Educational Policies in Russia
After World War II, Russia was
left having to rebuild many of the educational buildings that had
been destroyed in the war. There was a shortage of teachers. Over
half of the adult population was illiterate as a result of the war,
and many teenagers were also forced to forgo an education in order
to provide financial support for their families.
The Soviet government underwent major efforts in order to restore
the literacy of the nation and provide for the education of
children. Children were given shoes, clothing, school books,
supplies and transportation to school. There was a special fund that
was created to provide for these necessities of school children. By
1949, the state put forth a requirement that all school children
were to receive compulsory education for at least seven years.
Despite this requirement, there were still many students who were
dropping out of school to take on jobs to financially support their
families. In 1952, the compulsory seven-year educational requirement
transformed into a 10-year educational requirement for all students.
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The XIX Congress in 1952 also made a fundamental change in the
secondary educational system of students in Russia. Vocational
training comprised at least 1/3 of the educational requirements that
students were to complete, along with 2/3 training in general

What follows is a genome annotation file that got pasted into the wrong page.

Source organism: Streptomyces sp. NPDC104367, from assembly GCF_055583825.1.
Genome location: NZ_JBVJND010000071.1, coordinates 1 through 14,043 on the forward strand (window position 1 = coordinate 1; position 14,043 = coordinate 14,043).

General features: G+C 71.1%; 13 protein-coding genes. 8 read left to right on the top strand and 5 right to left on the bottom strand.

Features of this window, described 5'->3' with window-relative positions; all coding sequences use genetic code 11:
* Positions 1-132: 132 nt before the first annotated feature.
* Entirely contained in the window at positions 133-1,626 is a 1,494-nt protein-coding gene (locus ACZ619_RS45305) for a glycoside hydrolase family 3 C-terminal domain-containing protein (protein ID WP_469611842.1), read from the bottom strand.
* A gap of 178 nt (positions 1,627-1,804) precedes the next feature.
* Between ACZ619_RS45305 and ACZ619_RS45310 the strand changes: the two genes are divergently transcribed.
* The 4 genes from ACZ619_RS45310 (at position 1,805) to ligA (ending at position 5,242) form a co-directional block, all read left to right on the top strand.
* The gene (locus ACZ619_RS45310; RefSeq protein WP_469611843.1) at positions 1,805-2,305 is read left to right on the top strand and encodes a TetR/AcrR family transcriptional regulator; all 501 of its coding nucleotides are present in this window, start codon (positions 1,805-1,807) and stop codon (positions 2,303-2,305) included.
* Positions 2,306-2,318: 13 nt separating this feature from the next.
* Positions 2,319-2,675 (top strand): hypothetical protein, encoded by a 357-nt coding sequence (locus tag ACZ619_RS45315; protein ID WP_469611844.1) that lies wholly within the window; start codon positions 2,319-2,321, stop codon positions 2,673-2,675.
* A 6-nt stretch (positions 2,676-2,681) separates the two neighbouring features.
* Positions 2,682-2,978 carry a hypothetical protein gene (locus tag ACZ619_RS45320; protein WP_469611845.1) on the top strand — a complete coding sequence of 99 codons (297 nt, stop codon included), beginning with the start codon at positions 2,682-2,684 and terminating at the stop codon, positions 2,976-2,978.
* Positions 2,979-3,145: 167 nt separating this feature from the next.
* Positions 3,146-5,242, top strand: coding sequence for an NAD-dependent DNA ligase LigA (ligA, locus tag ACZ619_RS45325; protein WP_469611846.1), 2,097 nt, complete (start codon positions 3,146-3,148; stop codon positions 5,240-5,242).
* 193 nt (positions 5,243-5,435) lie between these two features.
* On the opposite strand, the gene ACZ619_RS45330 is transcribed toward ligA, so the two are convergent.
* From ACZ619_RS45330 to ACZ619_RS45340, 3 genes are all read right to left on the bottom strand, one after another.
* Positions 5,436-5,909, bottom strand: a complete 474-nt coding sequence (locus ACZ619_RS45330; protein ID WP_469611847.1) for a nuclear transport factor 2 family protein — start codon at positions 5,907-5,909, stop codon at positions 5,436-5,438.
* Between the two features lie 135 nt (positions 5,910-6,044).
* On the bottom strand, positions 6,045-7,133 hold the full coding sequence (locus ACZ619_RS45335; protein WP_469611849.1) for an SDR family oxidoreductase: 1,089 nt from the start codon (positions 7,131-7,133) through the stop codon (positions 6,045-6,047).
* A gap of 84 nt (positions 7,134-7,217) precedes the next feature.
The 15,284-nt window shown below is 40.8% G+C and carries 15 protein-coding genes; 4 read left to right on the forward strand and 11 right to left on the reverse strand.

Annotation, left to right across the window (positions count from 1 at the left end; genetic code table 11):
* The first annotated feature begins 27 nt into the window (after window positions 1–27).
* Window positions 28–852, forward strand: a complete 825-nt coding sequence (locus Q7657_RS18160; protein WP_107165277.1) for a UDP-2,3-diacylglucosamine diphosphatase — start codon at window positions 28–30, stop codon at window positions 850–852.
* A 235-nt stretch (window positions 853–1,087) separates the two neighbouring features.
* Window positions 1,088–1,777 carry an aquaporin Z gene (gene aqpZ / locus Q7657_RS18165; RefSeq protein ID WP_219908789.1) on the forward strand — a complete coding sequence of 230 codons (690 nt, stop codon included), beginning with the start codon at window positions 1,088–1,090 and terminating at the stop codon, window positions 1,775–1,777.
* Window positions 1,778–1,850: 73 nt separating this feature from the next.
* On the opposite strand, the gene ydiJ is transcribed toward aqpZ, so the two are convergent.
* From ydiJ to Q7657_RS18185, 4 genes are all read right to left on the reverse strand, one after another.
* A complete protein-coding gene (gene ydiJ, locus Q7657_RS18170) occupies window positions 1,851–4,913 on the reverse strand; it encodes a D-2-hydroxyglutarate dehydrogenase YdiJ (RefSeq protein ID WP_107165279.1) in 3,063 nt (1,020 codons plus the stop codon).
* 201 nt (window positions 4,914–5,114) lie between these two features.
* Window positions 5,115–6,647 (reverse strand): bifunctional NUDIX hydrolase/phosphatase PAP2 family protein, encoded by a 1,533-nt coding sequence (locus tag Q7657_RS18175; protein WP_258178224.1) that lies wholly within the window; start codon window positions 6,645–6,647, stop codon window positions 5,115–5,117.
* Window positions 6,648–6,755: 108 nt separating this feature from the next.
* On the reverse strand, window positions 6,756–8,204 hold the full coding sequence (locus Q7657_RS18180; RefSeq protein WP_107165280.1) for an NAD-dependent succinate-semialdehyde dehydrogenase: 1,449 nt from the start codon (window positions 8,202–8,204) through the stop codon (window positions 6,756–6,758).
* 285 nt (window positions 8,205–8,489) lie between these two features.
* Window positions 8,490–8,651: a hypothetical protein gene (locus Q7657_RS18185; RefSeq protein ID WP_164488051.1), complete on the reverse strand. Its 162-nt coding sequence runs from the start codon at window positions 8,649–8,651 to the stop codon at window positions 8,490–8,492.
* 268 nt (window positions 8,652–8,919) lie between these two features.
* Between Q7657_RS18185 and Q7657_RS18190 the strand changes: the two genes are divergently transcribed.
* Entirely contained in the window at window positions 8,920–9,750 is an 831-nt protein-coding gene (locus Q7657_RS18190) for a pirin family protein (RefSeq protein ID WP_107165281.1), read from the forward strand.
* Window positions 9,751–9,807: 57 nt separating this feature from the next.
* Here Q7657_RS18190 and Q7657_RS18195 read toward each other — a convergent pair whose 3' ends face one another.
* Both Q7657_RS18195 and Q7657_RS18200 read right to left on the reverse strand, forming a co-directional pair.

education subjects. The major idea behind this educational shift was
to combine workforce labor with the theories that students learned
in schools. School training was intended to make students ready to
enter the labor force.
Post-Soviet Educational Policies
Today, there is much more
freedom in the educational plans that are developed for children.
Students now have greater power to create their own course of
education, as opposed to the educational plan that was once
developed for them under the communist regime. There is also a more
humanist approach to the courses that are taught to students, as
opposed to the more labor-centric courses that students were once
forced to take.
In 2000, Russia established the National Doctrine of Education in
the Russia Federation. This Act now provides for all major aspects
of education in Russia. The act sets forth the basic objectives of
education, the salaries of teachers, accessibility of education for
students and other measures. The act seeks to provide equal
opportunities to education for students from all social backgrounds
and classes in Russia.
The Act also extends the number of required years of compulsory
education for all students in Russia. The Act extends the number of
years that children must be within the educational system from 10
years to 12 years. One of the major goals of this Act and policies
signed into law by President Dmitri Medvedev is to also improve the
quality of education that students receive. Scholars note that this
focus upon improving the quality of education that students receive
is a marked shift in educational policy in Russia. Students will now
have greater access to technology and be able to focus more on
humanist disciplines than in the Soviet era.
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